October 5, 2011 § Leave a comment
I enjoy slipping away from my desk, my screen, my thoughts and worries at noon, on an occasional Tuesday, to walk over to King Middle School in Berkeley and buy a five dollar school lunch.I will stop by the Chefs’ office to check in and see what activities or events they’ve posted on the calendar, and where I might be able to shoot next. I am drawn to unpredictability and surprise when making a documentary.
I am also fond of the Berkeley School Lunch’s Mexican coleslaw, a recipe Executive Chef Bonnie Christensen and her team perfected before the start of this school year. I ask the server at the burrito station for a slice of quesadilla, a small scoop of rice, another of pinto beans, and a lot more of the fresh Mexican slaw.I make a mental note to get the ingredients for the slaw so I can copy it at home.
The 6th,7th and 8th graders pour in to eat in 20 minute intervals. The noise and energy levels reach peak levels in the uncommonly beautiful dining commons, the centerpiece building space of the school. Teachers on duty keep the kids contained and almostfocused on their plates of food. For many, this is the only hot meal of their day.
A few hours later, some of these kids will have been in Ms. Sonnenberg’s or Ms. Tanner’s “What’s On Your Plate” science class, and after school they will also hang out with friends at the corner store across from Fat Apple’s restaurant on MLK Street, buying and eating hefty bags of Red Hot Cheetos.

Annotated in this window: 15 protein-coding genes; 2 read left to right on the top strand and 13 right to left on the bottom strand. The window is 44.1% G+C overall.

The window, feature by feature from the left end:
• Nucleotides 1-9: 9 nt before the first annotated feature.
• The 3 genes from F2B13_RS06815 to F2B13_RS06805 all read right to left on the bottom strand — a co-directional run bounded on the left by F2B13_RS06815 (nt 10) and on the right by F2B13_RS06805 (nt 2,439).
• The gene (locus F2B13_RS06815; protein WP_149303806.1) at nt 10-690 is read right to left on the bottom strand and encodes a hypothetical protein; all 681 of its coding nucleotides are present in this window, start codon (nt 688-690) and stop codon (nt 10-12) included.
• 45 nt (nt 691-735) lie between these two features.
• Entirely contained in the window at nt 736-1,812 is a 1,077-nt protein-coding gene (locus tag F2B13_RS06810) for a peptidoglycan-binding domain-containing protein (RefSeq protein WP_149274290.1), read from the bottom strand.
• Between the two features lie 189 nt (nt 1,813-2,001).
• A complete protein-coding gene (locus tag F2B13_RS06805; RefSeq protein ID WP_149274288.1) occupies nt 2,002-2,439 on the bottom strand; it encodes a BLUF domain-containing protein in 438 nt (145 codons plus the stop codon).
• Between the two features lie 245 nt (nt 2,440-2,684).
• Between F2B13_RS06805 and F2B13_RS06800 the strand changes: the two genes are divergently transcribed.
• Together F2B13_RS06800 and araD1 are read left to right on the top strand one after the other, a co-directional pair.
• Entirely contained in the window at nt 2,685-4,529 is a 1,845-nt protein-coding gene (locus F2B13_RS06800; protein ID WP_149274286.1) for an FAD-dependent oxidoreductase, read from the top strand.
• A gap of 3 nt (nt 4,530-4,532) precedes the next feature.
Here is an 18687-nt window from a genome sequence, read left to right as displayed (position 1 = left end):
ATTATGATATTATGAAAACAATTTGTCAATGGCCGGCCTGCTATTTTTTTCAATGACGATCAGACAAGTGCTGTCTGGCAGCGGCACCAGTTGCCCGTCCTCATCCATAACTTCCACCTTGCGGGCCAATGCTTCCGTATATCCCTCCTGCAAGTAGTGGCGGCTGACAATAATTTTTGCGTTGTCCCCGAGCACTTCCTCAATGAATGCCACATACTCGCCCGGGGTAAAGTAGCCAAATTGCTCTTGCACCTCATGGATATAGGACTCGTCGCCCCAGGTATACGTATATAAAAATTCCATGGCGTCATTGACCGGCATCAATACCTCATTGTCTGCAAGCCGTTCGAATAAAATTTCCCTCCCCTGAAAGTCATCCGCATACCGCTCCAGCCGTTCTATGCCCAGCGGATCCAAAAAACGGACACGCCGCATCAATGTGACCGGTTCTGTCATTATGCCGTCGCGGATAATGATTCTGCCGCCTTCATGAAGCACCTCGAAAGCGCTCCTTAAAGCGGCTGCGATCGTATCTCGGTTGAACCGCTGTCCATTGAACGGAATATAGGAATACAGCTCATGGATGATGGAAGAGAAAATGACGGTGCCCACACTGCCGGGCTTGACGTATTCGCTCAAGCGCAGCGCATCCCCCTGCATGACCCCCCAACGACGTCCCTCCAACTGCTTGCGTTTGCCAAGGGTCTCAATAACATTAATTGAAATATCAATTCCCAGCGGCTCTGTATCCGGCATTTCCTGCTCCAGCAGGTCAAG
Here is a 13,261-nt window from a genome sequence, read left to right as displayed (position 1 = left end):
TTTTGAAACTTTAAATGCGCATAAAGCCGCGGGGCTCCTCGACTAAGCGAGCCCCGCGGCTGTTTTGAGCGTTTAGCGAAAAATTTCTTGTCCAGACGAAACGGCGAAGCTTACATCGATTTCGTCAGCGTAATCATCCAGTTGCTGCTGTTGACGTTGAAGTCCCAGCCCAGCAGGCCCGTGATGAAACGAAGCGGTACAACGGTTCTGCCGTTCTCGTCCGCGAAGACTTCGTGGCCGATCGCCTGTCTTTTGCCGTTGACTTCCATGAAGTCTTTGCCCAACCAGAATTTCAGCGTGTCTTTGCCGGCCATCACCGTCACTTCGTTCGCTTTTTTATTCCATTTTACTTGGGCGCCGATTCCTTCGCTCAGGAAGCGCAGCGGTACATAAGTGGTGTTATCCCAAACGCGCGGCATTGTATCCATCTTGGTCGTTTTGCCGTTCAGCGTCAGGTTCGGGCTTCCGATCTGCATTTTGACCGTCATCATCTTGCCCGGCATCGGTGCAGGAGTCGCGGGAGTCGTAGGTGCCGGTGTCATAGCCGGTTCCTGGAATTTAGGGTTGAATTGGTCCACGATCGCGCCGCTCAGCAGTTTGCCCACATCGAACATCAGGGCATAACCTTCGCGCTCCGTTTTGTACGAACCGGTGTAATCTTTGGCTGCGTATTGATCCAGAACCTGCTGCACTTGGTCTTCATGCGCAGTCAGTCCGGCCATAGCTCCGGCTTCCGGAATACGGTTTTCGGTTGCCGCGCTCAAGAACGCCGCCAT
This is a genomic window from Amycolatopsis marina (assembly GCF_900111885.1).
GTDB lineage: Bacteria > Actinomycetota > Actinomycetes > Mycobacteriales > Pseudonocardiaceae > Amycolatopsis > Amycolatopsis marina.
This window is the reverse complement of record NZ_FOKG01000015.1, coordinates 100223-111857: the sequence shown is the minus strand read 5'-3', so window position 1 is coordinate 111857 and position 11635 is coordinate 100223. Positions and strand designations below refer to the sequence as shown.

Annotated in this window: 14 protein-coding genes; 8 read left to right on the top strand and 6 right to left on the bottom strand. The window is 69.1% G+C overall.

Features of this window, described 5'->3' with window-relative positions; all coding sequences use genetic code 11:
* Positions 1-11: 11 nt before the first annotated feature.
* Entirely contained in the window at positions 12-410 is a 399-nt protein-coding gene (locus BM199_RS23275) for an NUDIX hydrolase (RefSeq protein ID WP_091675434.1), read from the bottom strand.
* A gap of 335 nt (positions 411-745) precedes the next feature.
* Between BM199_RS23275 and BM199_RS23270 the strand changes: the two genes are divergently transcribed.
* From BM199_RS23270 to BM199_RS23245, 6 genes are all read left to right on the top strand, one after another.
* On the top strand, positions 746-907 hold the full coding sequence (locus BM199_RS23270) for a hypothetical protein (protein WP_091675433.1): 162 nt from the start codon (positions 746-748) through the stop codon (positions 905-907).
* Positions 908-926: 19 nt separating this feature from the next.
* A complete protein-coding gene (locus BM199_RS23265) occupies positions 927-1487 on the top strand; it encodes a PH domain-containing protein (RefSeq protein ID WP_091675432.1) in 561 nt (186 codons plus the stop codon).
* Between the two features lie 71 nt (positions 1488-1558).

I would never want to stop them. Watching the clusters of young teenagers laughing talking and jumping up and down with sheer hormonal excitement after seven hours in class, it is impossible not to see again in so real a way, how food – even these naughty dayglo snacks — is the powerful force that binds us together.
The love and care that the school district cooks and servers, dishwashers and cleaners put into each meal infuses every molecule of the salad bar, today’s Mexican plate station, the milk tap and the compost bins. It’s like what one of the teachers explained, “it’s OK to hold both realities—hot lunch and hot cheetos in your mouth, that’s what kids can do.”
The school lunch cooks are planting seeds for future memories. At some point later in their lives, the kids who have gone through these lunch lines will remember the fine smell of delicately seasoned pinto beans, the crunch of the fresh Mexican slaw, and the ceiling light in the Commons rooms, and that moment when they were twelve years old and peeling a perfect Clementine orange to taste.
This is how we make change on a daily level, one plate at a time.
We are so grateful to all of you — the community backing this project, this important movement, working for it, and communicating through LUNCH LOVE COMMUNITY what we can collectively achieve.